NSC 68 left no ambiguity. The United States needed a vast military build-up of both conventional and nuclear weapons. The Soviet Union was stockpiling weapons and preparing to annihilate us. In contrast to Kennan's historical and psychological analysis, Nitze's document was full of tables, charts, and blunt warnings. Perhaps most important, NSC 68 described the conflict in zero-sum terms. ''The implacable purpose of the slave state to eliminate the challenge of freedom has placed the two great powers at opposite poles.'' Acheson would later write that the document was ''clearer than truth,'' and it helped to trigger a massive increase in military spending.
As historian Ronald Steel said in an interview, ''Nitze wanted to win the Cold War. Kennan just wanted to get it over with.''
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Still, when it came to politics, Nitze and Kennan had much in common. Neither was ever a strong believer in any political party, or even any ideology besides his own. Nitze worked for, and was fired by, both Republicans and Democrats. For much of his life, Kennan was a liberal icon - the Cold Warrior who opposed the whole thing - despite his cultural conservatism. He gained particular acclaim for his early opposition to the Vietnam War, though he denounced many of its other opponents, particularly student activists.
And in the end, both men lost control of some of their ideas. Kennan wanted his essays on the Soviet Union to inspire a movement of political, not military, containment. In inspiring a military build-up, he later wrote, he had ''inadvertently loosened a large boulder from the top of a cliff.''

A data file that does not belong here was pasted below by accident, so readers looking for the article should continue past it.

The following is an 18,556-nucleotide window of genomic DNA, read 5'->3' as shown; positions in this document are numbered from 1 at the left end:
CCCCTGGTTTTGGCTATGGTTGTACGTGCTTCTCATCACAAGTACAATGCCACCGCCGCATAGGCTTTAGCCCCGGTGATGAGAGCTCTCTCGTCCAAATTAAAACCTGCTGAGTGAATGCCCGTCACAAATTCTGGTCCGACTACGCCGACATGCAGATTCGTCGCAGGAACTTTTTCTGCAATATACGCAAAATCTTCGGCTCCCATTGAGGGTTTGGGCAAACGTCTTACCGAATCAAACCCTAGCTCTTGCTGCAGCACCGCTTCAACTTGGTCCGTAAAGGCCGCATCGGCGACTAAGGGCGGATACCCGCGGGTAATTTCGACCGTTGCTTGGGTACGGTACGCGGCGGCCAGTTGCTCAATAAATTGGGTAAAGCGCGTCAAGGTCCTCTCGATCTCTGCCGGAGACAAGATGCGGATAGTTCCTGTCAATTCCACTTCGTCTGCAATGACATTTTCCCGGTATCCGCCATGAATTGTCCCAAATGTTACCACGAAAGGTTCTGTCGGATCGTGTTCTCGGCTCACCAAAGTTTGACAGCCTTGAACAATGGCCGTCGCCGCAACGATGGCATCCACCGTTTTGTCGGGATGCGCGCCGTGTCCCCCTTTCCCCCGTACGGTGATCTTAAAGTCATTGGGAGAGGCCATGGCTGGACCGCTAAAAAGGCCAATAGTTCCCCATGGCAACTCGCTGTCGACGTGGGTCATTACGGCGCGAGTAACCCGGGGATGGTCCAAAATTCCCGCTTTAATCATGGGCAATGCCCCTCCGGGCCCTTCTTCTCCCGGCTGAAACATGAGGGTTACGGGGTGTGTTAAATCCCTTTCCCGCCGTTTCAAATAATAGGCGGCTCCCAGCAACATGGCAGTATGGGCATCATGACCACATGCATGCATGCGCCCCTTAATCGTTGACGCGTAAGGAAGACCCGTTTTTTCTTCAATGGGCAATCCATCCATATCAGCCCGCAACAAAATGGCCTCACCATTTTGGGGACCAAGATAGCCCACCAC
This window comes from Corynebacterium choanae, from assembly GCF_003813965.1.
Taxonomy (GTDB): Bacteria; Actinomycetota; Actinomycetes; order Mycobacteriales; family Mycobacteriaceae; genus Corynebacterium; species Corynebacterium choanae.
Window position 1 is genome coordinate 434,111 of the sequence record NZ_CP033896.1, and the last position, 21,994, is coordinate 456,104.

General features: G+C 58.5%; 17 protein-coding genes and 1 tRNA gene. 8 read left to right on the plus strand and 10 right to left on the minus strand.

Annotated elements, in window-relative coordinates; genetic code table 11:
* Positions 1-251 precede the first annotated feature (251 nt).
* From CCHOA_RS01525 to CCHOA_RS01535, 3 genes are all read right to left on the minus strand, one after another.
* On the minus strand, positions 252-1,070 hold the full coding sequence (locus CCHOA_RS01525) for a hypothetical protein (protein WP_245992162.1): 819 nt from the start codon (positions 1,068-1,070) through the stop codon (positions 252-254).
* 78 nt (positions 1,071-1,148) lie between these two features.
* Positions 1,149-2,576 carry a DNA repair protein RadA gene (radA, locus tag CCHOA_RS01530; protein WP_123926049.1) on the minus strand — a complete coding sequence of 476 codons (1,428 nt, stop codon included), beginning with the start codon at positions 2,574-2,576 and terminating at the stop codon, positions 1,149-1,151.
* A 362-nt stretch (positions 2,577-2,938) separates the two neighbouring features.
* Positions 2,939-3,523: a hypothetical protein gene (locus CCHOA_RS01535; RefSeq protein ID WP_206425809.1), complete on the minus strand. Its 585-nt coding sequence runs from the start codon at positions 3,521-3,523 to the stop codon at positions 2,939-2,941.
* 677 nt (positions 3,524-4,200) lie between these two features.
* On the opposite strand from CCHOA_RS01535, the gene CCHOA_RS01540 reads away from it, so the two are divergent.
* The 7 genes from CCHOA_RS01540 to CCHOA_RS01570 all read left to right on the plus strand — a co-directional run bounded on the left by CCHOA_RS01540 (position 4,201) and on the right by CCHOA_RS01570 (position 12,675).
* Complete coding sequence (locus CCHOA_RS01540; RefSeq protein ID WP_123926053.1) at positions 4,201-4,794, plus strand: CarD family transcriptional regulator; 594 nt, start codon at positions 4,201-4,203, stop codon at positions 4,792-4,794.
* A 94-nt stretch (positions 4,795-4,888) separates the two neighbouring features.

Nitze had similar frustrations toward the end of his life. After the Soviet Union collapsed, he became more dovish. He also became more attentive to environmental issues, particularly acid rain - following Kennan, who had been a very early apostle of environmentalism.
A mentor to Richard Perle and Paul Wolfowitz, Nitze is viewed by many today as an early neoconservative. ''The idea of freedom is the most contagious idea in history,'' he wrote in NSC 68. But one of the last aspects of his legacy he lived to see was a war in Iraq that he opposed.
In 1999, my grandfather published an op-ed in The New York Times arguing that nuclear weapons could be abolished because of the advanced capabilities of conventional weapons. After it was published, Kennan responded to his nonagenarian young friend.
''Dear Paul: Warmest congratulations on your recent New York Times article, with every word of which I agree,'' he wrote. ''In the light of our long-standing friendship and mutual respect, it is a source of deep satisfaction to me to find the two of us, at our advanced ages, in complete accord on questions that have meant so much to each of us, even when we did not fully agree, in times gone by.''
Nicholas Thompson is a senior editor at Legal Affairs and a contributing editor to the Washington Monthly.